We get off the bus at Dad’s house to spend the weekend, and my sister goes racing in at top speed. “Daddy! Daddy! Miss Jako said my handwriting is better! I got a gold star! Look, Daddy!” Lucy’s babbling suddenly becomes a high-pitched shriek of absolute terror. I find her in the living room, sobbing and scrambling away from the sofa where Dad is sleeping by the beer cans and the cigarette butts.
No. Not sleeping.
Also. Not Dad.
I scoop up Lily. She’s wild, clinging so tightly that she could be drawing blood. I feel dampness soak through - she must have wet herself. The television is too loud, playing the menu screen of a DVD over and over and over.
“Lulu, shhh. I’ve got you,” I whisper. She’s big, for a 6 year old, and I’m thin for 11, but somehow I carry her while I look for Dad. That scream should have brought him running. But he’s in his own bed. Asleep. Not dead.
“Daddy! Wake up!”
“Dad!” I sit on the bed and shake him. “DAD!” I shake him harder, then pull his hair, then tickle him. He doesn’t wake up. But he’s alive. I can’t explain how he’s different from the body in the living room. We can just tell. One of them is a person. One of them is dead.
But what if Dad doesn’t wake up soon? Will he be dead too?
“I want Daddy,” Lucy whimpers. “I want Mommy.”
“I’ll call Mommy. I’ll call her right now.” I promise.
Dad’s phone is on the nightstand, but when I press the buttons and swipe the screen, nothing happens. I keep trying, and trying. But it doesn’t matter. The battery is dead.
“It doesn’t work,” Lucy says.
“Yeah.” I don’t know what to do now. “Do you know where Dad’s charger is?”
“Mr Redface probably has a phone.”
“Him.” Lucy says, and points towards the living room.
Sometimes Lucy is smart. Borrowing a phone from Mr Redface isn’t as scary as borrowing a phone from a dead body. But I’m still terrified. I drag Lucy with me, every step, because I won’t let go of her hand. Except I’m her big brother and I’m supposed to be her hero. Even if it feels horrible touching a dead leg. And there’s no phone.
“Lucy, you check his other pocket.”
“No, you do it!”
“I don’t want to touch him again.”
“You can go on the back of the sofa, and reach in.”
“I’m scared! You do it, Simon!”
“But you’re littler! You’ll fit on on the sofa!”
“You’re older! You do it!”
Neither of us wants to reach across the body. For me, it’s because of his hands. What if they touchme? What if they grab me? I let go of Lucy, for the first time since her first scream. She hugs herself, and steps up and down, over and over, like she has to pee. Doing the pee-pee dance, Dad calls it.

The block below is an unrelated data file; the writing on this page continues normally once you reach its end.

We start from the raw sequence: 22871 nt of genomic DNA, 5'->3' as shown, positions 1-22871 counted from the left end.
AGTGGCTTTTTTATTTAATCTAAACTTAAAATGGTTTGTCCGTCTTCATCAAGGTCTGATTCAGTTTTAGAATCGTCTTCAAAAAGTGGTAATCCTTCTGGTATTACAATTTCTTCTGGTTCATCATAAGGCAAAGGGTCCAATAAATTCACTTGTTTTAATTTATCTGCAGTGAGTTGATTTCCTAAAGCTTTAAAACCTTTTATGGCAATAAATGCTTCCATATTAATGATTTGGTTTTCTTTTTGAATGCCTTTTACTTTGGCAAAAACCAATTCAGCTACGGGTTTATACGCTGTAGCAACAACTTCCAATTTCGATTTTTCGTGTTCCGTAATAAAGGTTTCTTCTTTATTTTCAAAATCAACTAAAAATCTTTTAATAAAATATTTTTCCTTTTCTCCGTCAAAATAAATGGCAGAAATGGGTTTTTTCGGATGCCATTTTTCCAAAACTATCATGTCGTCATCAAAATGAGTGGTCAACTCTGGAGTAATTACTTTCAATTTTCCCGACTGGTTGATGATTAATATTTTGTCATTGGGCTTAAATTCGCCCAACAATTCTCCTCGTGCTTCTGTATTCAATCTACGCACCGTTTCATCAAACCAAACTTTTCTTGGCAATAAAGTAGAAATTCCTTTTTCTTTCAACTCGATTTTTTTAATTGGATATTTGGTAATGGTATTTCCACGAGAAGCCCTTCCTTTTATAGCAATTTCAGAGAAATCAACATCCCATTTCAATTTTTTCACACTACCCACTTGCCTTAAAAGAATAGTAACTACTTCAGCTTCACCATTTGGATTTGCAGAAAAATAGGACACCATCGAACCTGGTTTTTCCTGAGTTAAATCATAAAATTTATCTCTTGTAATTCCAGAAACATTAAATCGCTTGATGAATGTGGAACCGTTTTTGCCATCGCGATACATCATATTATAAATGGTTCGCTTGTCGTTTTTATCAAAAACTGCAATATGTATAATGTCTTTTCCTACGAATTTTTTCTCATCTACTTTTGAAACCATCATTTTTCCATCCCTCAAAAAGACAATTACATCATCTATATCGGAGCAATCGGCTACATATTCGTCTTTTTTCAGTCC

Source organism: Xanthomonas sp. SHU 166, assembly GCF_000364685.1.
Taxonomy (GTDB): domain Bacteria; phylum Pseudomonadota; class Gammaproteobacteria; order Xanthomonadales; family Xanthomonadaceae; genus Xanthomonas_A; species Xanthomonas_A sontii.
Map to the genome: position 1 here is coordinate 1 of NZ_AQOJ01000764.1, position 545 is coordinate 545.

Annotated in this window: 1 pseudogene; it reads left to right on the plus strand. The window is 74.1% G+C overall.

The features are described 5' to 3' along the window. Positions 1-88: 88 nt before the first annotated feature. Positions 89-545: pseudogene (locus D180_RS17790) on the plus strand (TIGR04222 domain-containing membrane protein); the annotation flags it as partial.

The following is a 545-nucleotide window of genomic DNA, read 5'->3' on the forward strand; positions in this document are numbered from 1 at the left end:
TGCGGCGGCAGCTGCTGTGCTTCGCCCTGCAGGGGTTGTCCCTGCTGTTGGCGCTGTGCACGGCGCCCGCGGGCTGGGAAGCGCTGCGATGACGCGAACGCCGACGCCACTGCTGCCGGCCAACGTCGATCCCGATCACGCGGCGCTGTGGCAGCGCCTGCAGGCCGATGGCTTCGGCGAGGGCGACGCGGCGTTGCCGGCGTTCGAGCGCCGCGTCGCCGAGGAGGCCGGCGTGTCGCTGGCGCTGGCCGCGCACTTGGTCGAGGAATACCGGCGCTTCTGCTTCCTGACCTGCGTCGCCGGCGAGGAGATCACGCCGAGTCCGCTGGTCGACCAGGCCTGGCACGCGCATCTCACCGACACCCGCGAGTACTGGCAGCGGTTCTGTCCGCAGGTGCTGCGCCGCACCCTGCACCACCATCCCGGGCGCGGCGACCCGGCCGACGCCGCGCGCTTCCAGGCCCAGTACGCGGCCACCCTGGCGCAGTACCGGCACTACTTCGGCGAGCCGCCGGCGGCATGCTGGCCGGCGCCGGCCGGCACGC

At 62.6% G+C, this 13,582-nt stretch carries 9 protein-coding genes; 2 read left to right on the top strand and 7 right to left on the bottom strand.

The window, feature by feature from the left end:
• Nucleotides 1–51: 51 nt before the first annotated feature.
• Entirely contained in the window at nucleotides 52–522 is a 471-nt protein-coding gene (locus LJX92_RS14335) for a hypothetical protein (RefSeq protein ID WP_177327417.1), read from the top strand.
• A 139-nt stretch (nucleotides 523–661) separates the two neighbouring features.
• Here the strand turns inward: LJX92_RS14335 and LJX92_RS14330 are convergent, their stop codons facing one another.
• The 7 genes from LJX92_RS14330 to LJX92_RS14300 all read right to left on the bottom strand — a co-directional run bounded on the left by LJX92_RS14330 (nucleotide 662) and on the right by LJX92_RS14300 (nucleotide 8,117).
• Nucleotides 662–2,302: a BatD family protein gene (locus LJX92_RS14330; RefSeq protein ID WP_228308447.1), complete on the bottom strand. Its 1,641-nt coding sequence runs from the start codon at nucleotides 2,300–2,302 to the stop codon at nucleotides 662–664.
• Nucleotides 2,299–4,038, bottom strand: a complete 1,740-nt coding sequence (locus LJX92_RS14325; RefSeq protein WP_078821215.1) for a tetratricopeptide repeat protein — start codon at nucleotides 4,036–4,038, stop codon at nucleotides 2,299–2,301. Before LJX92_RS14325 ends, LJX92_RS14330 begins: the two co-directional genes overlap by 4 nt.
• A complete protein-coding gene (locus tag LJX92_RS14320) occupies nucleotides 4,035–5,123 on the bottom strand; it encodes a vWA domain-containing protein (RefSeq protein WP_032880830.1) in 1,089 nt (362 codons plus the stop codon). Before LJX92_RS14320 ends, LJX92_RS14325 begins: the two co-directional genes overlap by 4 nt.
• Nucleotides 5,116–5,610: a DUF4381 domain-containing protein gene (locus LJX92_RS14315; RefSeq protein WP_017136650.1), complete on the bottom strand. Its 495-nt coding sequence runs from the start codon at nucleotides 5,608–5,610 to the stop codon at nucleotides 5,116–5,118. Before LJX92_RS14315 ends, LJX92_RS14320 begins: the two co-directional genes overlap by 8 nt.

I wish Dad would wake up.
I climb onto the arm of the sofa by Mr Redface’s feet, and snake slither up the back. I’m too big to fit up here. I wish Lucy would do this part.
Mr Redface’s chin is sticking up. His beard hair is short and scraggly and grows in different directions, and he has two big pimples. I think of the North Star, and those pimples are my stars. I just have to slither that way. While the stupid dvd menu plays at me.
I wonder how he died.
I wonder how long Dad has.
It is much harder to get my hand into this pocket. I have to squeeze my hand between Mr Redface and the sofa, and it feels disgusting. It doesn’t feel like a person anymore at all.
“Is there a phone?” Lucy pleads. She won’t stand still.
“I don’t know. He’s heavy!”
“Oh! I can help!” She sits and braces her feet on the sofa and pulls on Mr Redface’s belt loop.
And I come tumbling down off of the back of the sofa onto the top of Mr Redface.
I feel him go squish under me, and there is a loud sound like a fart, but from both ends at once, and I try to hold my breath, because I know that dead people are supposed to smell worse than anything, and roll off as fast as I can, and land on Lucy, and I think I’m going to throw up, then Lucy starts laughing.
“You made him poop his pants!” And I can’t hold my breath any more, and when I breathe, I can smell it too. It doesn’t smell like dead person. It smells like poop.
“You made him poop his pants!” I retort. Then we are wrestling and rolling and howling because it’s so stupid that dead Mr Redface just pooped his pants on the sofa.
Then when we can’t breathe for laughing, I go to check his pocket again, but this time I reach over him because I already fell on him, and what’s more gross than that? He does have a phone. I don’t know his keycode, but I push where it says “Emergency”.
“911. What is your emergency?”
“Mr Redface is dead. My Dad won’t wake up. We’re at 83 Old Bridge Road. My name is Simon Alston.”
It turns out to be a bad furnace that killed Mr Redface. I don’t remember his real name. He came over to watch movies with Dad, and he fell asleep on the sofa and never woke up. And Dad fell asleep too and almost never woke up. So if this wasn’t our weekend to visit Dad, he would be dead too. Me and Lucy try not to think about that.
Instead, I wait until she is with all her friends, and then I make a very long farting noise, or I sneak up behind her and whisper, “You made dead Mr Redface poop his pants,” because I’m her big brother. I’m not just there to hold her when she’s scared.
Mr Redface was inspired by a Flash Fiction challenge on Terrible Minds. The challenge: To introduce a dead body in the first paragraph.